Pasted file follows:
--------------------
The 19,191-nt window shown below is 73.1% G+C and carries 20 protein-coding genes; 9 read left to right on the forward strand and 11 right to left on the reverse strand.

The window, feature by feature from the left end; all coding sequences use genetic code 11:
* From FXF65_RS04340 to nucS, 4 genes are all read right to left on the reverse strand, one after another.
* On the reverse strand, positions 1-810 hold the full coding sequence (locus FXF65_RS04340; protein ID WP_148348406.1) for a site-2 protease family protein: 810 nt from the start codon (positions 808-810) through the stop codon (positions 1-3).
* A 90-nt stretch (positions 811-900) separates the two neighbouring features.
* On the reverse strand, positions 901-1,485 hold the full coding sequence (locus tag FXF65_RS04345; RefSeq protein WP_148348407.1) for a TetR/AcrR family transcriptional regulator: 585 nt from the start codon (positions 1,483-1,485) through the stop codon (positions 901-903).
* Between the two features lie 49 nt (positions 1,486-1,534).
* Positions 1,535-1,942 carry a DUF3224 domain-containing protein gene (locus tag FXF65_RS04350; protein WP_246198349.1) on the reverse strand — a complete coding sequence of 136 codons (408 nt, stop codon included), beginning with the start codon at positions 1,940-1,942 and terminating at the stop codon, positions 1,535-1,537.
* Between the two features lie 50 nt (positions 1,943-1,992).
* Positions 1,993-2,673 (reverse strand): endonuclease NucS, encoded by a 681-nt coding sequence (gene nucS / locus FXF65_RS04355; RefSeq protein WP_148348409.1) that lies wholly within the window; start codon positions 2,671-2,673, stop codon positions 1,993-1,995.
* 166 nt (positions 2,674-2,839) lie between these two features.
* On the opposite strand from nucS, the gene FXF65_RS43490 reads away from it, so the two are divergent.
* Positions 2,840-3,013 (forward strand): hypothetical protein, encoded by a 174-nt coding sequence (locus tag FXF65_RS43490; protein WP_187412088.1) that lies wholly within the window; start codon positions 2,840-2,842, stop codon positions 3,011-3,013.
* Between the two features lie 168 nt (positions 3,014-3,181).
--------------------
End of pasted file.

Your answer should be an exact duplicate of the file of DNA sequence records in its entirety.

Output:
The 19,191-nt window shown below is 73.1% G+C and carries 20 protein-coding genes; 9 read left to right on the forward strand and 11 right to left on the reverse strand.

The window, feature by feature from the left end; all coding sequences use genetic code 11:
* From FXF65_RS04340 to nucS, 4 genes are all read right to left on the reverse strand, one after another.
* On the reverse strand, positions 1-810 hold the full coding sequence (locus FXF65_RS04340; protein ID WP_148348406.1) for a site-2 protease family protein: 810 nt from the start codon (positions 808-810) through the stop codon (positions 1-3).
* A 90-nt stretch (positions 811-900) separates the two neighbouring features.
* On the reverse strand, positions 901-1,485 hold the full coding sequence (locus tag FXF65_RS04345; RefSeq protein WP_148348407.1) for a TetR/AcrR family transcriptional regulator: 585 nt from the start codon (positions 1,483-1,485) through the stop codon (positions 901-903).
* Between the two features lie 49 nt (positions 1,486-1,534).
* Positions 1,535-1,942 carry a DUF3224 domain-containing protein gene (locus tag FXF65_RS04350; protein WP_246198349.1) on the reverse strand — a complete coding sequence of 136 codons (408 nt, stop codon included), beginning with the start codon at positions 1,940-1,942 and terminating at the stop codon, positions 1,535-1,537.
* Between the two features lie 50 nt (positions 1,943-1,992).
* Positions 1,993-2,673 (reverse strand): endonuclease NucS, encoded by a 681-nt coding sequence (gene nucS / locus FXF65_RS04355; RefSeq protein WP_148348409.1) that lies wholly within the window; start codon positions 2,671-2,673, stop codon positions 1,993-1,995.
* 166 nt (positions 2,674-2,839) lie between these two features.
* On the opposite strand from nucS, the gene FXF65_RS43490 reads away from it, so the two are divergent.
* Positions 2,840-3,013 (forward strand): hypothetical protein, encoded by a 174-nt coding sequence (locus tag FXF65_RS43490; protein WP_187412088.1) that lies wholly within the window; start codon positions 2,840-2,842, stop codon positions 3,011-3,013.
* Between the two features lie 168 nt (positions 3,014-3,181).